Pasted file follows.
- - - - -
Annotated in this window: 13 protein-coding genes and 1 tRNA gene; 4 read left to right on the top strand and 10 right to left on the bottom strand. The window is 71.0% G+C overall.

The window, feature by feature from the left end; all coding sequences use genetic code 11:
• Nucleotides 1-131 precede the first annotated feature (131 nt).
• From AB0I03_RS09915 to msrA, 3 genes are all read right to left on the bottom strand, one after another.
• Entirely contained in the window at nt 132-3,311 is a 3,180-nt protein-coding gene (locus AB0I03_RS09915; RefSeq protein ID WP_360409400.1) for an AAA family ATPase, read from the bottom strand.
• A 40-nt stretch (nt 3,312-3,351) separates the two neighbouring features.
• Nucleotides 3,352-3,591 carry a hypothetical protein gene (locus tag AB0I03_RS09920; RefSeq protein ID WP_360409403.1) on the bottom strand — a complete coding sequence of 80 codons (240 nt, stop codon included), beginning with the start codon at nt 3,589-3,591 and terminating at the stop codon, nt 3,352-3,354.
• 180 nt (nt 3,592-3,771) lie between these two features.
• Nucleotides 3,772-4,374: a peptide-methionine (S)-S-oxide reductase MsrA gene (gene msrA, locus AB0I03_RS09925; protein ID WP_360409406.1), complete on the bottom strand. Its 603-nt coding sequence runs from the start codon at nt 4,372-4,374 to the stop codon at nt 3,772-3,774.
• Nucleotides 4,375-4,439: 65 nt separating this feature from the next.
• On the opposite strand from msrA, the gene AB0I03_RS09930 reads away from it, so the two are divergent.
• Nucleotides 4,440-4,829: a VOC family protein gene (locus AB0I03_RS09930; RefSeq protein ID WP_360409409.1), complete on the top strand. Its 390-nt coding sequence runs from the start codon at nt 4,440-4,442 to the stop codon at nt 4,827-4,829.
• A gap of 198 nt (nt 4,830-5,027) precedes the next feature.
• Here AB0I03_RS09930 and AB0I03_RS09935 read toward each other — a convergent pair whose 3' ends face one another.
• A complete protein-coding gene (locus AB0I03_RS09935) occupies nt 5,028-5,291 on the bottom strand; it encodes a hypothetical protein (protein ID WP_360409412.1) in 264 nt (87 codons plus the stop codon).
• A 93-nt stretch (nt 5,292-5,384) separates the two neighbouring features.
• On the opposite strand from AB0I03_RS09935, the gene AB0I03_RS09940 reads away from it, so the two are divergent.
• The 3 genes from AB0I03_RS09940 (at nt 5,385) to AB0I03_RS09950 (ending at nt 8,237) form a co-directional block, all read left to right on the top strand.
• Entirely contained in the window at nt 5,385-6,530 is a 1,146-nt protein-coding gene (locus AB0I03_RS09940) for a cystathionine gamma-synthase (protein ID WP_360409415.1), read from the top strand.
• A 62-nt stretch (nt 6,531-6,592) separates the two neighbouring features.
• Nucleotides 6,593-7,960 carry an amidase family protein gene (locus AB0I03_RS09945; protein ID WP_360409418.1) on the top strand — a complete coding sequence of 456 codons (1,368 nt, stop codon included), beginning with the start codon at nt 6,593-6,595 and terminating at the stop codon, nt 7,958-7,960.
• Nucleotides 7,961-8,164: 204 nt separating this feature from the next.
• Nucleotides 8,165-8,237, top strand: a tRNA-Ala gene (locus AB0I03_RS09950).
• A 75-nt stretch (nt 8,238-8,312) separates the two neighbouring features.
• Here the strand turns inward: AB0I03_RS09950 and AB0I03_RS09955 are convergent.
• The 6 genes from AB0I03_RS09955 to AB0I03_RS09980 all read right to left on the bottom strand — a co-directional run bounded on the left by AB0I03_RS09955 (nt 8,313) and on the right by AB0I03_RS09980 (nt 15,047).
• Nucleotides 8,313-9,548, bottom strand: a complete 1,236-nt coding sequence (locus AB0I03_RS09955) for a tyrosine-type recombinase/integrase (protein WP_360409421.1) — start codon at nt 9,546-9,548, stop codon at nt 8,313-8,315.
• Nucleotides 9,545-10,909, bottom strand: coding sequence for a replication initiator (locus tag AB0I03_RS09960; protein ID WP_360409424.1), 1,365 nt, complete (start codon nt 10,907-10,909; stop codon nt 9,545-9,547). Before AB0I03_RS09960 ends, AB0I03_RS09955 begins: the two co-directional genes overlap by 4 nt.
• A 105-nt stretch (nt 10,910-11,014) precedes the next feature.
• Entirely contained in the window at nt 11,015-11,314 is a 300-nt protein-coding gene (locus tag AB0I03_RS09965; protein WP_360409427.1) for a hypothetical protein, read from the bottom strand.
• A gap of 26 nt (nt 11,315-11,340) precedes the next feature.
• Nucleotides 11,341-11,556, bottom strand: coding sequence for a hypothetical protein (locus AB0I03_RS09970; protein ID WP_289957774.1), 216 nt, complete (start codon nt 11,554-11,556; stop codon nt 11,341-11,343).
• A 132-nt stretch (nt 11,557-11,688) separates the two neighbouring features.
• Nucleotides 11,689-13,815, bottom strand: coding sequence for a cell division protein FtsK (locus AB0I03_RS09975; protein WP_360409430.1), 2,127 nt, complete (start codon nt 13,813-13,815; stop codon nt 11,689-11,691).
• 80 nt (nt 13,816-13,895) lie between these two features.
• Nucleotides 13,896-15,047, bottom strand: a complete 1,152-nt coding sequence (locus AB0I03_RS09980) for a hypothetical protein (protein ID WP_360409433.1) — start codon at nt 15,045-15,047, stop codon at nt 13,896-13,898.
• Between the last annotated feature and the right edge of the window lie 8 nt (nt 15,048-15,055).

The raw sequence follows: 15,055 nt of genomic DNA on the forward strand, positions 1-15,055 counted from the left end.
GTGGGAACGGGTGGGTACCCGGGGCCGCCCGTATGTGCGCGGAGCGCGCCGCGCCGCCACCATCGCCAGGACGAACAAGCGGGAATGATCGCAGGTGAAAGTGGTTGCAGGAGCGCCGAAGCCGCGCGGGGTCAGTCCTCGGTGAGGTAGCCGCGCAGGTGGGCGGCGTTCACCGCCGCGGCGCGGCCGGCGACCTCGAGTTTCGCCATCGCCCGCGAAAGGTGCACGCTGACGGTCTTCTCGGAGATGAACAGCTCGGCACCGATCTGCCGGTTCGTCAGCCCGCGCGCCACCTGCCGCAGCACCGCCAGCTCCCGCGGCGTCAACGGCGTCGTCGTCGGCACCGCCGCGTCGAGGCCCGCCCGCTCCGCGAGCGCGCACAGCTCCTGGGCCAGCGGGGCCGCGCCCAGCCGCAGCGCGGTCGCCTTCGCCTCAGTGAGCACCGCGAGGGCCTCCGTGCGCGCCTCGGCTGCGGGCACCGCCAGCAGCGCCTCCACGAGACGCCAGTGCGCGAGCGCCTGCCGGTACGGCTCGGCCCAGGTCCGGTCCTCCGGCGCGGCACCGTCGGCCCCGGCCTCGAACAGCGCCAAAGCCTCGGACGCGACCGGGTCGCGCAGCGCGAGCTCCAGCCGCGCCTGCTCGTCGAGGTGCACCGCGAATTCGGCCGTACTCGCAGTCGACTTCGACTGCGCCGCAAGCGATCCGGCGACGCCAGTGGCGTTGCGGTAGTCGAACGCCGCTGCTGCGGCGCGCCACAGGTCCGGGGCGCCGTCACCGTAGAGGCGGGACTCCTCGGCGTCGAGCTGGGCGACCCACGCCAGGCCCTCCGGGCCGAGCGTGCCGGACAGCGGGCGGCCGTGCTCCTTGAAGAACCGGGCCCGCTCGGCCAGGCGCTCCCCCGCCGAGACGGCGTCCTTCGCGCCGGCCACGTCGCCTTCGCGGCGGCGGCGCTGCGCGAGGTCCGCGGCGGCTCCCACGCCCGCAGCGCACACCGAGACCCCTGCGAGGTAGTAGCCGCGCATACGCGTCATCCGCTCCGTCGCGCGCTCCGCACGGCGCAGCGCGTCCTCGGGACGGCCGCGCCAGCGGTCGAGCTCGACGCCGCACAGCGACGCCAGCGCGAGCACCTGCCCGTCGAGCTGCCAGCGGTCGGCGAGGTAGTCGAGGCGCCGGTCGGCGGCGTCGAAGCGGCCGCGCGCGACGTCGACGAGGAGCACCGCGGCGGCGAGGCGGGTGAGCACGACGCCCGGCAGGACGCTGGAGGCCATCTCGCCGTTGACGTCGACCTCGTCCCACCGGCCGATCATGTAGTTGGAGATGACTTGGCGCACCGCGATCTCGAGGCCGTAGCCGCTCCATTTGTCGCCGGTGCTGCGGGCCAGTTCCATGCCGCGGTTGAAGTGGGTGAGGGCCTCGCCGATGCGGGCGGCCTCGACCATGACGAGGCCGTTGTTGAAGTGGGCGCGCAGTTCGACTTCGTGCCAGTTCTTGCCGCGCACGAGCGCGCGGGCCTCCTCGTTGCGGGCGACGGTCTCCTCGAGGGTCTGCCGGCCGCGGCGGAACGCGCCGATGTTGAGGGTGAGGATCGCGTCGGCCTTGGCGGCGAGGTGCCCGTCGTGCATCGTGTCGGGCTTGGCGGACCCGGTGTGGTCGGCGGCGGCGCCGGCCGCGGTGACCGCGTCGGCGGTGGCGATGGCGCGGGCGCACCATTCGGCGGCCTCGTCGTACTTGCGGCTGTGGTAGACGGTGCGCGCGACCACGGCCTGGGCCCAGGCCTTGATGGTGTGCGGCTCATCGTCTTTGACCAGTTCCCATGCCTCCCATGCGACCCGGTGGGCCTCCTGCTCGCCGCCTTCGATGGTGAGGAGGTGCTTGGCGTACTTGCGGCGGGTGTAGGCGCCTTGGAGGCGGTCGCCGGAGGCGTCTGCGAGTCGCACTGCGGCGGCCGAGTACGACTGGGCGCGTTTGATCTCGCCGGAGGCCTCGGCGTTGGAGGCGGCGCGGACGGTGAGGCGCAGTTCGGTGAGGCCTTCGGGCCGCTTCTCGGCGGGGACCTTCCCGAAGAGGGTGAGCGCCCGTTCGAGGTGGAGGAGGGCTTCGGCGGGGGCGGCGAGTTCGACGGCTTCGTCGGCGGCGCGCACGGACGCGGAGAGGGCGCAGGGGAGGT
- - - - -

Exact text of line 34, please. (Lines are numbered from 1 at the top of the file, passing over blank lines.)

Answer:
• Nucleotides 11,689-13,815, bottom strand: coding sequence for a cell division protein FtsK (locus AB0I03_RS09975; protein WP_360409430.1), 2,127 nt, complete (start codon nt 13,813-13,815; stop codon nt 11,689-11,691).